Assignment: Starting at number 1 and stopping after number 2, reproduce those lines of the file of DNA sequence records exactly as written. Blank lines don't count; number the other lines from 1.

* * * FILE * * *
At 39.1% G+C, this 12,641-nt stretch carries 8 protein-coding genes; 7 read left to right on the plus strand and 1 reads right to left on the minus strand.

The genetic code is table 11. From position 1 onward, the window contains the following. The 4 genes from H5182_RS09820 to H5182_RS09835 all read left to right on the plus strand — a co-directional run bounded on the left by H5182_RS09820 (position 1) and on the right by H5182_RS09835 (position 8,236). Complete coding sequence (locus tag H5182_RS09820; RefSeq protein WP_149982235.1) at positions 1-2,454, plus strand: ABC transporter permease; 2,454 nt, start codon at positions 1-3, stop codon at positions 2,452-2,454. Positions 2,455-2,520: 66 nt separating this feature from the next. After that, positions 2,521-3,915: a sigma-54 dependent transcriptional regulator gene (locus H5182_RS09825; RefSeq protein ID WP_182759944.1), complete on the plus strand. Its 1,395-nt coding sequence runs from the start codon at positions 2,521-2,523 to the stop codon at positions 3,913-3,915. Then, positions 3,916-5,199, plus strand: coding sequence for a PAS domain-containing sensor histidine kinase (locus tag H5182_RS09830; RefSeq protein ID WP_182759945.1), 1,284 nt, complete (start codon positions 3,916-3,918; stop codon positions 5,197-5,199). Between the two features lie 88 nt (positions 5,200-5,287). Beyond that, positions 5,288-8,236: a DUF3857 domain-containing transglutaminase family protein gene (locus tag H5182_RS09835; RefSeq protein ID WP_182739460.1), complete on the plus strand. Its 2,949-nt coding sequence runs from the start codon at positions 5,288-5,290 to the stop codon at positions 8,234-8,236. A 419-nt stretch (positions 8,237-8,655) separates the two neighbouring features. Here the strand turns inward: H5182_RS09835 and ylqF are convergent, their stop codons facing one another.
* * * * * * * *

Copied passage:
At 39.1% G+C, this 12,641-nt stretch carries 8 protein-coding genes; 7 read left to right on the plus strand and 1 reads right to left on the minus strand.

The genetic code is table 11. From position 1 onward, the window contains the following. The 4 genes from H5182_RS09820 to H5182_RS09835 all read left to right on the plus strand — a co-directional run bounded on the left by H5182_RS09820 (position 1) and on the right by H5182_RS09835 (position 8,236). Complete coding sequence (locus tag H5182_RS09820; RefSeq protein WP_149982235.1) at positions 1-2,454, plus strand: ABC transporter permease; 2,454 nt, start codon at positions 1-3, stop codon at positions 2,452-2,454. Positions 2,455-2,520: 66 nt separating this feature from the next. After that, positions 2,521-3,915: a sigma-54 dependent transcriptional regulator gene (locus H5182_RS09825; RefSeq protein ID WP_182759944.1), complete on the plus strand. Its 1,395-nt coding sequence runs from the start codon at positions 2,521-2,523 to the stop codon at positions 3,913-3,915. Then, positions 3,916-5,199, plus strand: coding sequence for a PAS domain-containing sensor histidine kinase (locus tag H5182_RS09830; RefSeq protein ID WP_182759945.1), 1,284 nt, complete (start codon positions 3,916-3,918; stop codon positions 5,197-5,199). Between the two features lie 88 nt (positions 5,200-5,287). Beyond that, positions 5,288-8,236: a DUF3857 domain-containing transglutaminase family protein gene (locus tag H5182_RS09835; RefSeq protein ID WP_182739460.1), complete on the plus strand. Its 2,949-nt coding sequence runs from the start codon at positions 5,288-5,290 to the stop codon at positions 8,234-8,236. A 419-nt stretch (positions 8,237-8,655) separates the two neighbouring features. Here the strand turns inward: H5182_RS09835 and ylqF are convergent, their stop codons facing one another.